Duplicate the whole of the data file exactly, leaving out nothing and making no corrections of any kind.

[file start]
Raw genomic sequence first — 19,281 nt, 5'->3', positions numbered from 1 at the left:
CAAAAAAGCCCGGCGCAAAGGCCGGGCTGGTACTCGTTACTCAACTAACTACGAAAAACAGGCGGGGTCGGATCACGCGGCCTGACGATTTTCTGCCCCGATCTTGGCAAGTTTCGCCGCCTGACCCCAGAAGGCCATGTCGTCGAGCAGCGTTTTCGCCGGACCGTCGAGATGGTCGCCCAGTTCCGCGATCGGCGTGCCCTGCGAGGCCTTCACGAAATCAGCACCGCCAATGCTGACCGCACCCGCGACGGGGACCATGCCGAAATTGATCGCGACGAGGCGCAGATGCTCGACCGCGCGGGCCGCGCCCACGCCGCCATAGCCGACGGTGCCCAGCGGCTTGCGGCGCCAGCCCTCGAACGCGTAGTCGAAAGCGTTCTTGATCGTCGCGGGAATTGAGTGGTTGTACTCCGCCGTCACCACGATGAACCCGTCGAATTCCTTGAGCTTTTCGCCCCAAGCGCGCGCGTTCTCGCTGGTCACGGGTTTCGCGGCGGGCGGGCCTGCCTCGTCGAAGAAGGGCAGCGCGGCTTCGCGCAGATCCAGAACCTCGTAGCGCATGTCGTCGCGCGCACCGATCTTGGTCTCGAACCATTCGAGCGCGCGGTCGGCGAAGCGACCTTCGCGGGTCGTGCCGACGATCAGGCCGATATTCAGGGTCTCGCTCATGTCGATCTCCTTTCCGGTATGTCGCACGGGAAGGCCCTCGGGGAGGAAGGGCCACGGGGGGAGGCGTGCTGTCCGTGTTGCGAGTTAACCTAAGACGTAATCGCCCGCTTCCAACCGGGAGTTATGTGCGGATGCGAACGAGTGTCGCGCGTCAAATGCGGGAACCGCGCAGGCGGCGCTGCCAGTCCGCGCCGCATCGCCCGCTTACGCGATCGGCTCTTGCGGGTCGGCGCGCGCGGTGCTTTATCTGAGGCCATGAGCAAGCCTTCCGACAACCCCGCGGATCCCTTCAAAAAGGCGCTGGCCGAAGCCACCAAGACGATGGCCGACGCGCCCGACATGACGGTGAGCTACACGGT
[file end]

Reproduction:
Raw genomic sequence first — 19,281 nt, 5'->3', positions numbered from 1 at the left:
CAAAAAAGCCCGGCGCAAAGGCCGGGCTGGTACTCGTTACTCAACTAACTACGAAAAACAGGCGGGGTCGGATCACGCGGCCTGACGATTTTCTGCCCCGATCTTGGCAAGTTTCGCCGCCTGACCCCAGAAGGCCATGTCGTCGAGCAGCGTTTTCGCCGGACCGTCGAGATGGTCGCCCAGTTCCGCGATCGGCGTGCCCTGCGAGGCCTTCACGAAATCAGCACCGCCAATGCTGACCGCACCCGCGACGGGGACCATGCCGAAATTGATCGCGACGAGGCGCAGATGCTCGACCGCGCGGGCCGCGCCCACGCCGCCATAGCCGACGGTGCCCAGCGGCTTGCGGCGCCAGCCCTCGAACGCGTAGTCGAAAGCGTTCTTGATCGTCGCGGGAATTGAGTGGTTGTACTCCGCCGTCACCACGATGAACCCGTCGAATTCCTTGAGCTTTTCGCCCCAAGCGCGCGCGTTCTCGCTGGTCACGGGTTTCGCGGCGGGCGGGCCTGCCTCGTCGAAGAAGGGCAGCGCGGCTTCGCGCAGATCCAGAACCTCGTAGCGCATGTCGTCGCGCGCACCGATCTTGGTCTCGAACCATTCGAGCGCGCGGTCGGCGAAGCGACCTTCGCGGGTCGTGCCGACGATCAGGCCGATATTCAGGGTCTCGCTCATGTCGATCTCCTTTCCGGTATGTCGCACGGGAAGGCCCTCGGGGAGGAAGGGCCACGGGGGGAGGCGTGCTGTCCGTGTTGCGAGTTAACCTAAGACGTAATCGCCCGCTTCCAACCGGGAGTTATGTGCGGATGCGAACGAGTGTCGCGCGTCAAATGCGGGAACCGCGCAGGCGGCGCTGCCAGTCCGCGCCGCATCGCCCGCTTACGCGATCGGCTCTTGCGGGTCGGCGCGCGCGGTGCTTTATCTGAGGCCATGAGCAAGCCTTCCGACAACCCCGCGGATCCCTTCAAAAAGGCGCTGGCCGAAGCCACCAAGACGATGGCCGACGCGCCCGACATGACGGTGAGCTACACGGT